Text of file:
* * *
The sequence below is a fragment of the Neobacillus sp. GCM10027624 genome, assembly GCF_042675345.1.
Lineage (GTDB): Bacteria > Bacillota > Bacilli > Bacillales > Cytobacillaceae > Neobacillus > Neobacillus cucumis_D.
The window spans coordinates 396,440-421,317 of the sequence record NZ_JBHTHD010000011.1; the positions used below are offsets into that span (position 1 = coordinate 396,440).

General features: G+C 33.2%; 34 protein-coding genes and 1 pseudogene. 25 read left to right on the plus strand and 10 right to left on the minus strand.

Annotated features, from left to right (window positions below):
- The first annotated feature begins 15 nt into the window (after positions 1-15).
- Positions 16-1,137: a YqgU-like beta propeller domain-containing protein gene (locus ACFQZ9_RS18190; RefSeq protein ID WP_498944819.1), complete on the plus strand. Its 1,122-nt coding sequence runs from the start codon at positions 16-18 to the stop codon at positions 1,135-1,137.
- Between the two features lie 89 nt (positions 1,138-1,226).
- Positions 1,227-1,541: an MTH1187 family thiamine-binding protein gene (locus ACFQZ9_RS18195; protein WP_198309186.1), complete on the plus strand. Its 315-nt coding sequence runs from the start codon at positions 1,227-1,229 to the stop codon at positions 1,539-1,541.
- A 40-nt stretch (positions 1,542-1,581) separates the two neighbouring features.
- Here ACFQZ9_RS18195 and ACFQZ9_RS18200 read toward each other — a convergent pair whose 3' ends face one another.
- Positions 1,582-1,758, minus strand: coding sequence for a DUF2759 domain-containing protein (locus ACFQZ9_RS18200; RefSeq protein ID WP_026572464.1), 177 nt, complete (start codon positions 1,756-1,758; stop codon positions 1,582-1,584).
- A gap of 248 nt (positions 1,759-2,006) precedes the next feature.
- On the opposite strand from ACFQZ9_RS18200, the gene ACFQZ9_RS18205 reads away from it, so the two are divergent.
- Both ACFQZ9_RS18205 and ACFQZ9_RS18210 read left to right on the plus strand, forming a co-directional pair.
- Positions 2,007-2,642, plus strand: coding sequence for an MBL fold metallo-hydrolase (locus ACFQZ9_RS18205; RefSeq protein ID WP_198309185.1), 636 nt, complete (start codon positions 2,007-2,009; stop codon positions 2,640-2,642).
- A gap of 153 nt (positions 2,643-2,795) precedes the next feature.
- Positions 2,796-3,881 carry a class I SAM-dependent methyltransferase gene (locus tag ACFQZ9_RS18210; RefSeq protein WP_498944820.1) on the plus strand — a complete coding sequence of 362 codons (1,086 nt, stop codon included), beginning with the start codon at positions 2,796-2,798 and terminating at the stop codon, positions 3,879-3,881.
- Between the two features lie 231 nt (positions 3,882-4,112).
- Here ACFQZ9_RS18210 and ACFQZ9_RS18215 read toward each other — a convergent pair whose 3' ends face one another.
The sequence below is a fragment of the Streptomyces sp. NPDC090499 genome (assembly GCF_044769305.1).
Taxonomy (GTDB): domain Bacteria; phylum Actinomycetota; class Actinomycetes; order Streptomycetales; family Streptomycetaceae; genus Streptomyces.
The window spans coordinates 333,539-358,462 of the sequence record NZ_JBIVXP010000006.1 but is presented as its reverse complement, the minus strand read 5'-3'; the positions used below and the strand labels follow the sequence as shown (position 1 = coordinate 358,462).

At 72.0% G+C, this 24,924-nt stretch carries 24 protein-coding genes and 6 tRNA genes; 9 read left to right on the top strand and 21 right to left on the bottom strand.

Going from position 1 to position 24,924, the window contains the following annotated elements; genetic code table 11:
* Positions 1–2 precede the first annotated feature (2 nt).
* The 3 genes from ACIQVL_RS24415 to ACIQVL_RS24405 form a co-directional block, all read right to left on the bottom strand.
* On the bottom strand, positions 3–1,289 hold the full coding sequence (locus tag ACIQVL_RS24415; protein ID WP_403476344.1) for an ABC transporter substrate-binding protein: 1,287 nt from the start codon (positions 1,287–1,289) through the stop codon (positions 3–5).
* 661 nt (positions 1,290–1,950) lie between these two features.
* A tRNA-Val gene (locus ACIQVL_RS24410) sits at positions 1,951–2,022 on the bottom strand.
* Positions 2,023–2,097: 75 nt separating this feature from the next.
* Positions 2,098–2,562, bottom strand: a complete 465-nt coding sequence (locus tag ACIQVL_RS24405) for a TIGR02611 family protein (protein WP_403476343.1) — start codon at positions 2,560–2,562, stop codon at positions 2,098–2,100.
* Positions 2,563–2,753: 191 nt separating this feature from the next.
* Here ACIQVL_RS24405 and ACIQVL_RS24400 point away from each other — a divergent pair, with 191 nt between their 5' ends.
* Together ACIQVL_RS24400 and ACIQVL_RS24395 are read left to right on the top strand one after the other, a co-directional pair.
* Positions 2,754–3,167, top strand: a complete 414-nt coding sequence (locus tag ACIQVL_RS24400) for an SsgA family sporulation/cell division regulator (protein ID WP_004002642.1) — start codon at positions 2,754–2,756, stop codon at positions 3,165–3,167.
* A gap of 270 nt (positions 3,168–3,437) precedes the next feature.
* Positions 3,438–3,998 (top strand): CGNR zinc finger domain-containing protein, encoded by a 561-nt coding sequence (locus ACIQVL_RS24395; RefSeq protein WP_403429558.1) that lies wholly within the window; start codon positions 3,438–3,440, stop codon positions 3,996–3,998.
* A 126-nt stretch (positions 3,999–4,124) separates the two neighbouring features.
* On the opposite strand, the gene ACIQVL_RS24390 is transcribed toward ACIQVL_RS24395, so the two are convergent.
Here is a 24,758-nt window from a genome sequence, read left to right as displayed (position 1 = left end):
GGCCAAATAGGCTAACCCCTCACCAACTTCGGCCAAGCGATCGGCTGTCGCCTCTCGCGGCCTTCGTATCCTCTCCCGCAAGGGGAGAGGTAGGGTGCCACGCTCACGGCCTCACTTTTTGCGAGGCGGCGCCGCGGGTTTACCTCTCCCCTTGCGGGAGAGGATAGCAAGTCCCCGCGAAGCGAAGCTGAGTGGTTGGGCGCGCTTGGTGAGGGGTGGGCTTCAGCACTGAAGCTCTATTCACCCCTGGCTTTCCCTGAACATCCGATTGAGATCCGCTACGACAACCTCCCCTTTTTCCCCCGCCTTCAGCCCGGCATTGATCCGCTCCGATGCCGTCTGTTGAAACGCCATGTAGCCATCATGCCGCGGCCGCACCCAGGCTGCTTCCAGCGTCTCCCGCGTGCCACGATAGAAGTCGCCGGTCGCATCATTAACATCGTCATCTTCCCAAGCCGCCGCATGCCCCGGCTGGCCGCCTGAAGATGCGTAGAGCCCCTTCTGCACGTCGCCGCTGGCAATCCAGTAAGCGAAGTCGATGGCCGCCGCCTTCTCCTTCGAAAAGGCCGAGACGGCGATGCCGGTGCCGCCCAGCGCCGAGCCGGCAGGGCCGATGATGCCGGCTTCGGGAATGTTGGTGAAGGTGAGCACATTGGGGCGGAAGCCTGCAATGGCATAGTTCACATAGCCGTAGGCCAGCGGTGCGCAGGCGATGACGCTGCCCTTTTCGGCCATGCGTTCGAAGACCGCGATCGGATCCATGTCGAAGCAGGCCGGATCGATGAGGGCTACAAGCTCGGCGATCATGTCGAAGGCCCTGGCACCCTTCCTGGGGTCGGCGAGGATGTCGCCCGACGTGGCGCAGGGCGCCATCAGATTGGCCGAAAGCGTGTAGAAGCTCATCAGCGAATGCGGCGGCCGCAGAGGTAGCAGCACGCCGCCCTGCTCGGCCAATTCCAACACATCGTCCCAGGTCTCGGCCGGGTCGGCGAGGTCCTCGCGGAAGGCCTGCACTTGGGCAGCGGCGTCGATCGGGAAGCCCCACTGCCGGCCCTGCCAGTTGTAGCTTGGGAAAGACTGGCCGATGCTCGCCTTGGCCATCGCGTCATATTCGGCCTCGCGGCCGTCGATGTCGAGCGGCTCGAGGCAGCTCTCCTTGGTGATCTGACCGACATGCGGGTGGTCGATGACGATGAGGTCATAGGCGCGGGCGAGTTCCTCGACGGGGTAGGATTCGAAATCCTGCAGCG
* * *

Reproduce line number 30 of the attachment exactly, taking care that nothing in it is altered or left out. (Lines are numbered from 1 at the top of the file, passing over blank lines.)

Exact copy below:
* A tRNA-Val gene (locus ACIQVL_RS24410) sits at positions 1,951–2,022 on the bottom strand.